Every year, the ASPCA creates an exclusive wall calendar for our special friends and supporters. This year's calendar features ASPCA team members and, of course, their beloved rescued companions.
For the past several months, our creative team has been hard at work designing the calendar layout. But there's one big decision left to make: Who should grace its cover? Well, folks, this is not an easy decision for us! We've narrowed down the field to four contenders, but we're counting on you to make the final decision.
Guest blog post from Suzanne McMillan, ASPCA Director of Farm Animal Welfare.
Last week, we helped organize a Capitol Hill briefing alerting legislators to the animal welfare dangers of misusing antibiotics—something commonly done on factory farms. While antibiotics are essential for treating sick animals, they’re often given on farms to compensate for overcrowded, filthy and stressful conditions. The horrible living conditions, coupled with the overuse of medications, create an added threat of the animals contracting a superbug that can’t be treated with antibiotics.
The briefing was hosted by Representatives Slaughter and Schakowsky, two supporters of the Preservation of Antibiotics for Medical Treatment Act (PAMTA) bill, which aims to tackle this problem. It was gratifying to see these Congress members, who have shown interest in the human health implications of antibiotics for quite some time, showcase the animal welfare impacts, too.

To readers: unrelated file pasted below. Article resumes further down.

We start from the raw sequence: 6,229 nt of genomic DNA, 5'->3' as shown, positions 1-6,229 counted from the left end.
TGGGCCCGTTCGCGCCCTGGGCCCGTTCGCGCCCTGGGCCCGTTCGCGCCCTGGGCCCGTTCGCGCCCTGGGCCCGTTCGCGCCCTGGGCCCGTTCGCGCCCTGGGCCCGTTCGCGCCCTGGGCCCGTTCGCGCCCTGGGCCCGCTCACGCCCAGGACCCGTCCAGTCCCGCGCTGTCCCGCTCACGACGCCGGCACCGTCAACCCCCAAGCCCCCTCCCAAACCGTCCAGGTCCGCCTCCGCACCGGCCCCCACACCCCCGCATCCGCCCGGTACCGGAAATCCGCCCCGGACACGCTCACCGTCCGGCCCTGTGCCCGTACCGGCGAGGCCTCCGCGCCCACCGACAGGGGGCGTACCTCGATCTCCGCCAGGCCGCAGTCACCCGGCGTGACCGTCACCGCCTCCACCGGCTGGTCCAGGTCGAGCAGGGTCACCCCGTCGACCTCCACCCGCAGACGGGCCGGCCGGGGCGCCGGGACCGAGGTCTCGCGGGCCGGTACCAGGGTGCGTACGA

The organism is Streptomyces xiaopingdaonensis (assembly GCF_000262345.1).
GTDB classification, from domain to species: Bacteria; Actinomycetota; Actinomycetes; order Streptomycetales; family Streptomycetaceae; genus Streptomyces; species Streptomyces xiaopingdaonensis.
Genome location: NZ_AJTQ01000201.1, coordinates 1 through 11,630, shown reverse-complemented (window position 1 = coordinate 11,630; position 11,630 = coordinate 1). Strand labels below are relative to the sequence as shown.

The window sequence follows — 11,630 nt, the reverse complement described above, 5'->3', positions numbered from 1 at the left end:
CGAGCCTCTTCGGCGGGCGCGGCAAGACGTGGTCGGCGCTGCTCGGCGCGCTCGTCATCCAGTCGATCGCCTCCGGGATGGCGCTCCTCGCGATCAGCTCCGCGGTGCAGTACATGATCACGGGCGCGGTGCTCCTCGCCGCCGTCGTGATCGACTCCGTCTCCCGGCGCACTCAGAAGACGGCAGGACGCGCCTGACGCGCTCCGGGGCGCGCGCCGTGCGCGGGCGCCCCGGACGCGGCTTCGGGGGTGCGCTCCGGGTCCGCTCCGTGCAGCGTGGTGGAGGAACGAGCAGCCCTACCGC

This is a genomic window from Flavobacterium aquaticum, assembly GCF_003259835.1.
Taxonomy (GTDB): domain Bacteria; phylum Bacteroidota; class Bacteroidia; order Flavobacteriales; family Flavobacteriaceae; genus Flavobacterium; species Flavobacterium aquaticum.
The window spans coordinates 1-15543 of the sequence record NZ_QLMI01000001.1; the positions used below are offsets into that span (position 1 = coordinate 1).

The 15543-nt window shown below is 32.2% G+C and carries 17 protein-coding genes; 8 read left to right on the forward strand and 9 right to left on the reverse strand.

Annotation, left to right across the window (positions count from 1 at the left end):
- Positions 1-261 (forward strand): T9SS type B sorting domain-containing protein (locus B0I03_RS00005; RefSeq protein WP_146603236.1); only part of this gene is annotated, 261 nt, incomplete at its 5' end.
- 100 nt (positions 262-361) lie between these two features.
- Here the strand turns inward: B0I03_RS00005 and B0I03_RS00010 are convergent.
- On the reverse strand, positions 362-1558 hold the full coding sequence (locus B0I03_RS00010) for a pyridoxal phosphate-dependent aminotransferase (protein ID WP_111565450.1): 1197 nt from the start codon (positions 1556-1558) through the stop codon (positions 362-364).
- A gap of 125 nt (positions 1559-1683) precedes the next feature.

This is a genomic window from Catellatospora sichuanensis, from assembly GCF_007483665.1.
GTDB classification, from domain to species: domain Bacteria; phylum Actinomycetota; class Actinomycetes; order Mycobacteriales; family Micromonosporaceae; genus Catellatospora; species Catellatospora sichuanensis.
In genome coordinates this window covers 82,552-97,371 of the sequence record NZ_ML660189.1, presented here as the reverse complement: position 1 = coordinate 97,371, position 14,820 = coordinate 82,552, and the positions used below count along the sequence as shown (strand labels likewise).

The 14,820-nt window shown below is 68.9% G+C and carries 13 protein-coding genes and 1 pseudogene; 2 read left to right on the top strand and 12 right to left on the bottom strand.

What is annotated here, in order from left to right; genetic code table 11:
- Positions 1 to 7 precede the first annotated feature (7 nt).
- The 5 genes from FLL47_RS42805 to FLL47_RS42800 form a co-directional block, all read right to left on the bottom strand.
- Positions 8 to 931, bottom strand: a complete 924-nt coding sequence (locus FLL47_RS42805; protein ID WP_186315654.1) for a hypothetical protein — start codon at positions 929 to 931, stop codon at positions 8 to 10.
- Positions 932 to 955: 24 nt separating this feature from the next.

Because the chicken and turkey industries, in particular are notorious for keeping birds in horrific conditions, where they live in their own waste on the floors of sheds packed with tens of thousands of birds, the ASPCA brought farmer Frank Reese to the panel to address the use of antibiotics in poultry farming. Reese raises chickens and turkeys at Good Shepherd Poultry Ranch, a farm that raises heritage (non-factory farm-bred) birds on pasture, allowing them to be true to their nature. Reese explained that, in contrast with factory farmers, he avoids subtherapeutic antibiotics by raising genetically healthy birds in a low-stress, spacious, pastured environment where they do not endure mutilations.